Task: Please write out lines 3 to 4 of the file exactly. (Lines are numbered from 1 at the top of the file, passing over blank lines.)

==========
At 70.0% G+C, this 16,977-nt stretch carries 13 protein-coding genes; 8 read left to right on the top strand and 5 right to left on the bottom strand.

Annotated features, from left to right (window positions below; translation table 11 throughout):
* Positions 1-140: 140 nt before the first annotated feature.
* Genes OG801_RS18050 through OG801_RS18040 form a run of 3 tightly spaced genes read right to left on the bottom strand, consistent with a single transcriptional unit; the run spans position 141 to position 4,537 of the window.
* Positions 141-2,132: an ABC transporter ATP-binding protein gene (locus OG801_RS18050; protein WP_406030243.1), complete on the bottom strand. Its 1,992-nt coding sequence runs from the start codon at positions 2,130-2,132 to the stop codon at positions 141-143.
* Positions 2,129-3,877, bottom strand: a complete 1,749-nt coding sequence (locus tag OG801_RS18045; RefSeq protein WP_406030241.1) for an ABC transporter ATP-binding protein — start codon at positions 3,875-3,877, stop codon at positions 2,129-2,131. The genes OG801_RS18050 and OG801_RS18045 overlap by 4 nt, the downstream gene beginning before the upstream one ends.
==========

* Positions 1-140: 140 nt before the first annotated feature.
* Genes OG801_RS18050 through OG801_RS18040 form a run of 3 tightly spaced genes read right to left on the bottom strand, consistent with a single transcriptional unit; the run spans position 141 to position 4,537 of the window.